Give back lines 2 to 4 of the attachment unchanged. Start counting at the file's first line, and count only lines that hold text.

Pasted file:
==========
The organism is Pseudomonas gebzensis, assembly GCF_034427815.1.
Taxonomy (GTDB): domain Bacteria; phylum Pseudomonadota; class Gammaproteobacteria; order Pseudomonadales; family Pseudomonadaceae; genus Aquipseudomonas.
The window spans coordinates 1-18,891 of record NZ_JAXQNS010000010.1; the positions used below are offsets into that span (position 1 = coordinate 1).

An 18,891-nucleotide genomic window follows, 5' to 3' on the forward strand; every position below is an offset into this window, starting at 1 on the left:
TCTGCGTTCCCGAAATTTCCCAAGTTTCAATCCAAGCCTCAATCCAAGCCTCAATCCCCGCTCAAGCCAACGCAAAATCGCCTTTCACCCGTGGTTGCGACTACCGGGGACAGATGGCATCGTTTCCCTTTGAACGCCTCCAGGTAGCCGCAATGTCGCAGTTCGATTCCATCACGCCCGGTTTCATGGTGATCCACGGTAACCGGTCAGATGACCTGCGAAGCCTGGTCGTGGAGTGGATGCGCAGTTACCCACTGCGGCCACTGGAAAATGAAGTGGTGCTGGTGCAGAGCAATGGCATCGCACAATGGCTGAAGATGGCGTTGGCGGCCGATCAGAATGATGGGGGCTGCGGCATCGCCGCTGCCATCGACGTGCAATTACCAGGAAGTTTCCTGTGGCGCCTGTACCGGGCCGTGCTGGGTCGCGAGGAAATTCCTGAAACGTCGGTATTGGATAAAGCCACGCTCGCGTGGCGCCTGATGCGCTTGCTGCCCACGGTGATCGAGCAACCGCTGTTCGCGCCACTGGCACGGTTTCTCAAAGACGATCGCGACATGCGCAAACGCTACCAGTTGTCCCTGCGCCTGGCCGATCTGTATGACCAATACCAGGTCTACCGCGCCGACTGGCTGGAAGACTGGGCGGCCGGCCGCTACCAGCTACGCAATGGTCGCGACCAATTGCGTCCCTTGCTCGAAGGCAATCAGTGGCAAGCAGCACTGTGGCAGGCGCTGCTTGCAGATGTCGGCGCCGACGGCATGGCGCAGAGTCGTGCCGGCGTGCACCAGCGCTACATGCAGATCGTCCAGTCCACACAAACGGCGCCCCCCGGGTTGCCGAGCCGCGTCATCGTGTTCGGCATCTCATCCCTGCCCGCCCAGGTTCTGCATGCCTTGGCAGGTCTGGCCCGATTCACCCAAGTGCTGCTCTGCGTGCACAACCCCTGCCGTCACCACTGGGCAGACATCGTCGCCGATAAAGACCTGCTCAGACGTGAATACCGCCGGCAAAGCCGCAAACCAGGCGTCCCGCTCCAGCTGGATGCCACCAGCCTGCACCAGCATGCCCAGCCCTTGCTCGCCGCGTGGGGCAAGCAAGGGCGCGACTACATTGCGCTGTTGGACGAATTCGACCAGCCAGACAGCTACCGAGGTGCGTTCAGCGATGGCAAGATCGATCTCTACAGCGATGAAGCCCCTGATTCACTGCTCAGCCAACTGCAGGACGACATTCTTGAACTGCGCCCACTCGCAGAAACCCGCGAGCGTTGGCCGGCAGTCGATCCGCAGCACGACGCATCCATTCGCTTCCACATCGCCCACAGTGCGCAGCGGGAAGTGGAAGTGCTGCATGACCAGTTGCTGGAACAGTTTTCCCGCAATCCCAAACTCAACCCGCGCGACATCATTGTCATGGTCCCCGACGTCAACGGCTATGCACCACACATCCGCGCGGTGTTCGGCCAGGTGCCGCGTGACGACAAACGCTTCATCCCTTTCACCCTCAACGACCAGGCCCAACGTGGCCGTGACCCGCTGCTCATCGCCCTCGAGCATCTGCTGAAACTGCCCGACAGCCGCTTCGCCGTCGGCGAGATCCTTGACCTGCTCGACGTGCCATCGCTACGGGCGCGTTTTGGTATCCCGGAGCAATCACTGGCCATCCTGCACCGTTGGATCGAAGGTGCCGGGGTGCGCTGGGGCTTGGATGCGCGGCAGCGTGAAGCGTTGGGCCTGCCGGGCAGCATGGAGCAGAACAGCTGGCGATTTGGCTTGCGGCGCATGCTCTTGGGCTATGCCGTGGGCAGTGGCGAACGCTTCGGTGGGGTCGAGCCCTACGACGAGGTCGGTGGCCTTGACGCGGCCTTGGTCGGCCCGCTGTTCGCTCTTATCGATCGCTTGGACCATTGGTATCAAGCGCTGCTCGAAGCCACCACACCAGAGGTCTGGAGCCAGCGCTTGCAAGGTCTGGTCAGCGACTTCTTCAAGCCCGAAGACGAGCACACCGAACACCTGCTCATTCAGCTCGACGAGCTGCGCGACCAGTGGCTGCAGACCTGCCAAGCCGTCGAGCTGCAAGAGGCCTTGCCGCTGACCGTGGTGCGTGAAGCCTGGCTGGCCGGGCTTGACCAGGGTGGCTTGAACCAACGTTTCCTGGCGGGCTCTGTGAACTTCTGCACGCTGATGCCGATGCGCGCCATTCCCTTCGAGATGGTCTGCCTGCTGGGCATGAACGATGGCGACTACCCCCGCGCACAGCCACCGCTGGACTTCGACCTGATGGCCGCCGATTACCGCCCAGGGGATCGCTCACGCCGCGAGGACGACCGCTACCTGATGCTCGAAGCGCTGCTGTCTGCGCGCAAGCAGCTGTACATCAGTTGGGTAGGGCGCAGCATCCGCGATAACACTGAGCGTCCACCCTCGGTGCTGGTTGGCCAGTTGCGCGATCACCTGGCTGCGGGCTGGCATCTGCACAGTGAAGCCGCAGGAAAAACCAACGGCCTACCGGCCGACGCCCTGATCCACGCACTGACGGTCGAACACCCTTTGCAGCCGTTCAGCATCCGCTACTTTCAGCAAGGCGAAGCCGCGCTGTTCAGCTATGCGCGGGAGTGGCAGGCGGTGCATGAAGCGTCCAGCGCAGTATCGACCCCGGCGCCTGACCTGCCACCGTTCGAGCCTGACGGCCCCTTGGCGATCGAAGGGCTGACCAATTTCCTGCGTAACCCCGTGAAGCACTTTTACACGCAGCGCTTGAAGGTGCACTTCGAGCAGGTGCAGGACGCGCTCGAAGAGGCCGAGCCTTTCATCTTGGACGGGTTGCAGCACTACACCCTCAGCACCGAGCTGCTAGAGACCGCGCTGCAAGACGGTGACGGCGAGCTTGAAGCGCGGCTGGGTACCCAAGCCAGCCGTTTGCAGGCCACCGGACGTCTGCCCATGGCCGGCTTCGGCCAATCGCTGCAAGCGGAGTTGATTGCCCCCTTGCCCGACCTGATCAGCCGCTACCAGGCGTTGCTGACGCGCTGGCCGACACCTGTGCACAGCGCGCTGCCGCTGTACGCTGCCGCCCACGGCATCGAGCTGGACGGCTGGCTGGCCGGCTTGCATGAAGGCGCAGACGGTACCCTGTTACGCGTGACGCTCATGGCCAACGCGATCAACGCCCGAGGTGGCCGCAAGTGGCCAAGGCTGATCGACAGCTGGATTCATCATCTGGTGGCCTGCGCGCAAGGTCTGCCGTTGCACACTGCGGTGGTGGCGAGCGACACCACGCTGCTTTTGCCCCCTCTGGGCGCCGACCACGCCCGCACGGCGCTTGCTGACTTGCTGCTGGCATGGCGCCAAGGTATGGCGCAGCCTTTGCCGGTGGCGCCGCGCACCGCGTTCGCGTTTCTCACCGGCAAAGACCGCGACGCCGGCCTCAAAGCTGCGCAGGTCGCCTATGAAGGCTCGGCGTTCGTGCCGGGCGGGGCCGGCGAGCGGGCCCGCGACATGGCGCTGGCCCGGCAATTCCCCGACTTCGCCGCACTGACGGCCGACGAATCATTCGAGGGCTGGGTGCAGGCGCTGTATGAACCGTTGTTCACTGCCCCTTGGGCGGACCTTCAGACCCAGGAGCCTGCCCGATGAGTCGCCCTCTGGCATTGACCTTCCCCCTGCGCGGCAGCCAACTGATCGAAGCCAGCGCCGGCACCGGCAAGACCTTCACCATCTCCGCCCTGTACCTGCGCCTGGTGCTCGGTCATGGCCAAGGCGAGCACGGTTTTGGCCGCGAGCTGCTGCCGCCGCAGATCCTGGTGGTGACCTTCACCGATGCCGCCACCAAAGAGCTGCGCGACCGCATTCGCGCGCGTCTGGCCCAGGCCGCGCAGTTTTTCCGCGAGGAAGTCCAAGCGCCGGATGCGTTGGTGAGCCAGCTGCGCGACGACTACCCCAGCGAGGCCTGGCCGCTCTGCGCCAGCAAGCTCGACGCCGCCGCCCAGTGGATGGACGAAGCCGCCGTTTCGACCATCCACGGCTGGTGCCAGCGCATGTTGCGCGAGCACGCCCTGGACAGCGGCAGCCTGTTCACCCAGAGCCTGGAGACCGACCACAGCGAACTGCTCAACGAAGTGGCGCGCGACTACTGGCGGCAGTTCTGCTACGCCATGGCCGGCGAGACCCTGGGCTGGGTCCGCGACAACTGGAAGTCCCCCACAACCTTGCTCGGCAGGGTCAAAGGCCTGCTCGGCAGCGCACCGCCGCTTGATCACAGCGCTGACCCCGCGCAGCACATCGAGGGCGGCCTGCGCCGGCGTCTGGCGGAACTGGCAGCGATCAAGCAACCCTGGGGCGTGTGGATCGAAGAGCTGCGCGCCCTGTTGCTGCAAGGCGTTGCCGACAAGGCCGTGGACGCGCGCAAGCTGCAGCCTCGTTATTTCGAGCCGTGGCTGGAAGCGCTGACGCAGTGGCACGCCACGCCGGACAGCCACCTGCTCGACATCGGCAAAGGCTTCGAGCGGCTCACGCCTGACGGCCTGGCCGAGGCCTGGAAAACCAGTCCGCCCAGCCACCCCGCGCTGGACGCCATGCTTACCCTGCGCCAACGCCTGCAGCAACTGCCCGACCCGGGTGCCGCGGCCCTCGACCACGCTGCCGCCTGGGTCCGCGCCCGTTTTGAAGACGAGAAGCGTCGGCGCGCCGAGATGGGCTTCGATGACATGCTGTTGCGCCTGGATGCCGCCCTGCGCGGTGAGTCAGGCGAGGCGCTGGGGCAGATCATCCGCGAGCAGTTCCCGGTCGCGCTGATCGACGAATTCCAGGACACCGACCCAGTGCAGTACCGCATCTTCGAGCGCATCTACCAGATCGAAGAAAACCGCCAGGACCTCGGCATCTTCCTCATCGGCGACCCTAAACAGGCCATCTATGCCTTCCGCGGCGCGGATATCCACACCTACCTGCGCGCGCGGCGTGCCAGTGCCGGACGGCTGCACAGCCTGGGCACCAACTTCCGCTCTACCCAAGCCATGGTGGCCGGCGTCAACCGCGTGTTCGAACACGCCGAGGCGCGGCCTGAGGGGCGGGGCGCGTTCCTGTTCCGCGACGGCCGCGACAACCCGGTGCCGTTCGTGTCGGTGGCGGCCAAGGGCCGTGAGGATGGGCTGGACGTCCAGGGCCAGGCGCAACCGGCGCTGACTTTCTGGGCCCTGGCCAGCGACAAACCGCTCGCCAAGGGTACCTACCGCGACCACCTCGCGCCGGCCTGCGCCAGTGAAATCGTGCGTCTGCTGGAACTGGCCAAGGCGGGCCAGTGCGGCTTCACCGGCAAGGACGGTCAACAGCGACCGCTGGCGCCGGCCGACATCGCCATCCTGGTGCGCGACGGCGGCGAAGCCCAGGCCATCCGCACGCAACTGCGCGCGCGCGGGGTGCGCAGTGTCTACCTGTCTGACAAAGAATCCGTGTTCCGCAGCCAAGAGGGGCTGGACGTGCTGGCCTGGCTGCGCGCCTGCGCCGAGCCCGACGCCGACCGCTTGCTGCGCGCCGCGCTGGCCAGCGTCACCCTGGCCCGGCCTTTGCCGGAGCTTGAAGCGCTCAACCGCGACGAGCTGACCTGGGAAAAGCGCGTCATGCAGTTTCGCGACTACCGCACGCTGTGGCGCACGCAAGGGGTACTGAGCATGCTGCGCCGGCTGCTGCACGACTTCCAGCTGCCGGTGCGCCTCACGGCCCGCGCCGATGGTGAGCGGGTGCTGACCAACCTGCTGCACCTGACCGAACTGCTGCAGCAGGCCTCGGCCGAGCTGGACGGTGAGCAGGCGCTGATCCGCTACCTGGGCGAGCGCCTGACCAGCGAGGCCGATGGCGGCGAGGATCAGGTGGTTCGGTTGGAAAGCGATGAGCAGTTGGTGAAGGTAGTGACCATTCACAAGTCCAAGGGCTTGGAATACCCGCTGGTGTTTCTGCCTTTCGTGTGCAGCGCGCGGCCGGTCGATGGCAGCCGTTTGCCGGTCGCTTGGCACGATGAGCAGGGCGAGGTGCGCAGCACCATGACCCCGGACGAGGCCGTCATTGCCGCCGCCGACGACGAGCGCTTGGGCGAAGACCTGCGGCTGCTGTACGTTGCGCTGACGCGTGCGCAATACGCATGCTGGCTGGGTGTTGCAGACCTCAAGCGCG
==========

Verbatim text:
Taxonomy (GTDB): domain Bacteria; phylum Pseudomonadota; class Gammaproteobacteria; order Pseudomonadales; family Pseudomonadaceae; genus Aquipseudomonas.
The window spans coordinates 1-18,891 of record NZ_JAXQNS010000010.1; the positions used below are offsets into that span (position 1 = coordinate 1).

An 18,891-nucleotide genomic window follows, 5' to 3' on the forward strand; every position below is an offset into this window, starting at 1 on the left: